World music fans who enjoy women’s vocals, especially from Spain and Portugal would find themselves at home with this recording. Since the CDs sent to me were originally released in Spain, I am getting by without English translations. Even so, this music speaks to the heart and soul. And no doubt you radio programmers out there will be adding “Nordestina” to your playlist if you have not done so already. I know I am proud to have this one in my collection. And each time I listen to it, I love the recording even more.
Lizgairo (Rodrigo Romani, Anxo Pintos and Xosé Liz), sounds as if it hails from Basque country. The trio’s newest recording, “Diacronías,” which has something to do with time (the musicians are holding clocks over their faces on the CD cover), features a beautiful combination of hurdy-gurdy, harp, percussion, violin, acoustic guitar, saxophone, bouzouki, oboe, vocals and other beautiful instruments. Actually, I feel that time stands still when I listen to this recording, especially when listening to the second track, “Alalá de Menduiña” which is followed by a Spanish jig, “Muiñeira do Morrazo”.
The musicians provide English translation of the songs, mostly instrumental that appear on the recording. The overall sound is polished folkloric with an urban jazz tinge. One moment the songs exude Celtic qualities, at other times, they sound like Basque folk music as mentioned earlier, and then a jazz element appears out of nowhere. Certainly Lizgairo provides enough innovation and originality here to keep listeners interested. Coupled with a warm crispy sound, I think this is another community-radio, even NPR friendly recording. But I hope I beat the NPR folks in getting the word out on Galician folk music, even if by a mere second.
“Vellas Artes” by the trio Vaamonde, Lamas & Romero can also be called a Celtic folk-jazz fusion recording. Xesùs Vaamonde performs on bagpipes, traditional drum and triangle, while Pedro Lamas handles soprano saxophone duties and Xosé Lois Romero brings in accordion. It seems like a strange combination of instruments and it provides an almost circus-like atmosphere at times. The accordion builds a bridge between the jazzy saxophone and the Celtic bagpipes.
“Foliada de San Pedro de Visma” with its hearty vocals, hoots and rollicking accordion reminds me of Basque traditional music. I imagine this is some type of fiesta song because it has a folk dance feel to it and it could even be some type of drinking song with all of those hoots and hollers. Over all, “Vellas Artes” feels lively and should get anyone listening to it in a festive mood. And a beautiful ballad such as “O splendor” which sounds baroque played on pipes sets a relaxing mood.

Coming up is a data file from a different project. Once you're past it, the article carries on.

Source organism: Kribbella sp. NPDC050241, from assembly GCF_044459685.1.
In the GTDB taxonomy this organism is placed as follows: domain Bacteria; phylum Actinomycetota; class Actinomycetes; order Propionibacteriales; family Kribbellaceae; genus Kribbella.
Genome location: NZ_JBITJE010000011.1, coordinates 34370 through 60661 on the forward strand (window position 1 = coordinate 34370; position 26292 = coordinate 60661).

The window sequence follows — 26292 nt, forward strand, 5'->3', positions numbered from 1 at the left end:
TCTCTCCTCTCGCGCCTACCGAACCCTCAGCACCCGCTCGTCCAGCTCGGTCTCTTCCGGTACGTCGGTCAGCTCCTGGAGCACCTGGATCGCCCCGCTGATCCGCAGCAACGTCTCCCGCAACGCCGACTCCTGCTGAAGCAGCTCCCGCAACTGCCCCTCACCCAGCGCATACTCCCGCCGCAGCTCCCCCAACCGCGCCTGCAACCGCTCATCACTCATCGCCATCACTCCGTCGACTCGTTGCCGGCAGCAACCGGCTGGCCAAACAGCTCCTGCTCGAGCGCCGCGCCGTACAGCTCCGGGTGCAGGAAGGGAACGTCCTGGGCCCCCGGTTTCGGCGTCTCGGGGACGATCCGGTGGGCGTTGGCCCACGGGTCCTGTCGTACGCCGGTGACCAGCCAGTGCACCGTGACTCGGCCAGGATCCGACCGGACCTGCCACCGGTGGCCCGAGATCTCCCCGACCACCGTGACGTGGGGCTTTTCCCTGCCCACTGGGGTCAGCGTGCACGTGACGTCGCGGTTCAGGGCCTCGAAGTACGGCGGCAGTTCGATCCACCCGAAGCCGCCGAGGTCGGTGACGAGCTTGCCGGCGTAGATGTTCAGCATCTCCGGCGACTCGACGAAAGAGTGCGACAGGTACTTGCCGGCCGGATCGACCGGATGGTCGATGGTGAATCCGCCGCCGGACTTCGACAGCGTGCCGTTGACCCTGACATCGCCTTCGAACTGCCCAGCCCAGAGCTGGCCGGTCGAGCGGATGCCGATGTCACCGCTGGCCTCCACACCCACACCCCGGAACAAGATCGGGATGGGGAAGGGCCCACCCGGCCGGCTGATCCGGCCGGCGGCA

Accordionist Xosé Lois Romero moonlights in another group, Engado (or maybe it is the other way around). On this groups recording, “Nova Galega De Danza” falls easily into Latin jazz. Out of the recordings reviewed in this article, this one feels the most urban. Traditional percussion meshes with a jazz kit drum and vibraphone, then pipes, bass, saxophone and accordion top off the recording.
During one moment, I am reminded of Cal Tjader and the musicians from the music documentary “Calle 54”but during another, a different moment, I feel like I am taking a little jaunt through the Spanish countryside. “Imaxinasons” acts as one of those countryside jaunts. Romero’s accordion bounces along over jazz drum beats and is joined by Pedro Lamas’ soprano saxophone and José Belmonte’s vibraphone. Engado provides another community radio-friendly CD and I am sure NPR and world music programmers are going to be leaping on this one soon, especially jazz programmers.
The final recording, “Home” by piper Xosé (did most Galician parents named their sons Xosé), Manuel Budiño provides a contemporary Galician Celtic folk sound. Budiño however tends to clutter his mix with bits of programming. He does perform the Galician pipes with aplomb and is joined by a fine array of traditional musicians. “Home” provides some lovely melodies and intricate rhythms. But for my ears, this recording sounds too modern and borders on folk-pop. And I imagine that younger generations will grasps onto “Home” which helps preserve Galician traditional music in the future. Oh and by the way, it’s also hard not to overlook the piper’s ravishing looks.
So this ends the Galician musical journey. I am dedicating this article to my sister Isabel (Elizabeth) who introduced me to Galicia and who is also at this moment, walking “El Camino”. And also thanks to Angel for introducing me to music from all over Spain.
Patricia Herlevi hosts the healing music blog, The Whole Music Experience. She also has been contributing to World Music Central since 2003. She adores music performed on acoustic instruments.
- Real Banda de Gaitas – El Camino
- Uxía – Eterno Navegar (World Village)
- Nordestinas (Abe Rábade, Guadi Galego & Ugía Pedreira) – Nordistina (Falcatruada)
- Lizgairo – Diacronías (Falcatruada)
- Vaamonde, Lamas & Romero – Vellas Artes (Falcatruada)
- Engada – Nova Galega De Danza (Falcatruada)
- Xosé Manuel Budiño – Home (Falcatruada)
Other recommended recordings:
- Milladoiro 25 by Milladoiro
- Susana Seivane by Susana Seivane
- Plenilunio, Caminos Da Fin Da Terra, Saudade, O Cabo do Mundo, O Son Do Ar by Luar Na Lubre
Patricia Herlevi is a former music journalist turned music researcher. She is especially interested in raising music consciousness. She is looking for an agent and publisher for her book Whole Music (Soul Food for the Mind Body Spirit). She founded and hosts the blog
The Whole Music Experience and has contributed to World Music Central since 2003.